Editorial, by Stone Korshak
RIO DE JANEIRO, BRAZIL – We published our first print edition in January 2011, and with the exception of a few lean August months we put them out like clockwork until September last year. Now we are back in print, and we are very excited to able to make it for the 2015 Carnival.
It could not have happened without our new managing partner, Lisa Flueckiger, who has been acting as editor and head of operations on the ground in Rio since January. Lisa started working with us years ago, and we were lucky to poach her back from a job she took last year.
Luckily she had all the experience needed, as well as her Swiss attention to detail and time-management skills, and of course the interest to take the reins. I plan to return to Brazil later this month, and together with our reporting team hope to continue The Rio Times in the great form it is now.
As usual there is so much news happening in Rio and Brazil it is hard to fit into a twenty-page printed edition. Our focus this month covers the new President Dilma Rousseff’s administration working to cut costs (and corruption) as the Brazilian economy continues to slide.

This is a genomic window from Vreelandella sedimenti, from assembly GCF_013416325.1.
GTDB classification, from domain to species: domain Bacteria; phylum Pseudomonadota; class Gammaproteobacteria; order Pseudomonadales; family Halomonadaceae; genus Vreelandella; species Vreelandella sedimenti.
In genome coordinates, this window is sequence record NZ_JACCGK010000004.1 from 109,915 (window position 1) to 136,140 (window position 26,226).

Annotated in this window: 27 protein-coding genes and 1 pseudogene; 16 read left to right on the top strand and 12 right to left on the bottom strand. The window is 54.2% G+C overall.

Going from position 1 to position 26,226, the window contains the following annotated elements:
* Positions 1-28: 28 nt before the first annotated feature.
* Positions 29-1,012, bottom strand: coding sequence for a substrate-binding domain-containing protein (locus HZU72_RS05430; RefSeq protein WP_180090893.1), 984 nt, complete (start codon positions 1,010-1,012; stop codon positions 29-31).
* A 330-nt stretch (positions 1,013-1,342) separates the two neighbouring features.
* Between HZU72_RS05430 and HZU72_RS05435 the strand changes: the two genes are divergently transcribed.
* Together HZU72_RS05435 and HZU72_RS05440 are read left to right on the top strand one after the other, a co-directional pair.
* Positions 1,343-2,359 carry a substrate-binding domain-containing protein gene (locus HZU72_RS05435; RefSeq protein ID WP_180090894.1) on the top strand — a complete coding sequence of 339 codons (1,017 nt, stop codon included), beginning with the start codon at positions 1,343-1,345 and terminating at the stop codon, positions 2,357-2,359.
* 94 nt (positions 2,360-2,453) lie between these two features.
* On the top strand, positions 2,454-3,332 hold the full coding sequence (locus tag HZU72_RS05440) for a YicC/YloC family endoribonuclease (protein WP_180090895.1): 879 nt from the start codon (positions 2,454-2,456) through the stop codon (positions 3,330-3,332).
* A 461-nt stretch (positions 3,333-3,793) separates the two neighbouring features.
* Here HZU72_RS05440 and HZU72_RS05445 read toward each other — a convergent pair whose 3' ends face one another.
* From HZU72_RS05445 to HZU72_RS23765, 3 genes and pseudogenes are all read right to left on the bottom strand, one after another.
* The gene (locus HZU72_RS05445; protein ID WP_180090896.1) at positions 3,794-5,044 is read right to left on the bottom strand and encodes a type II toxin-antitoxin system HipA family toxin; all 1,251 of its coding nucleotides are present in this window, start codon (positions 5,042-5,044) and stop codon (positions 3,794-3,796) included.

The drought is also important news affecting the energy services across the country, and a major scandal and poor financial performance sees state-controlled oil giant Petrobras oust their top guy (or gal). In other news the “official” inflation forecast now stands at 7.01 percent, while GDP growth is predicted to be at 0.38 percent in 2015.
Yet it is not all doom and gloom; Carnival is bringing tourism business and the keenly watched real estate market is cooling but not crashing. Infrastructure investments in Rio for the 2016 Olympics will continue to boost the local economy and after a relatively successful hosting of the 2014 World Cup, the Games area source of optimism.
But it’s Carnival, and most want to put these heady topics aside for good times and the annual pre-Lent blowout. If you are still new to the game, make sure to read page nine where we define how the parade competition works at the Sambódromo, and on page twelve we share details on how to get to the big show.
We also have a nice round-up of the Carnival “blocos” or street party-parades, which seem to take over the city for a few weeks each year. Of the 456 bloco licenses granted in 2015, down from 466 last year, Zona Sul (South Zone) will host just 141 as authorities continue to spread them around the city more evenly.
A last important note is that since mid-December, after reading more than three articles online per week, we are charging a small subscription fee of US$5 per month (or US$50 per year) for Premium Access. It has been going great so far and along with our advertising partners, helped us get back into print. So thank you all for your support.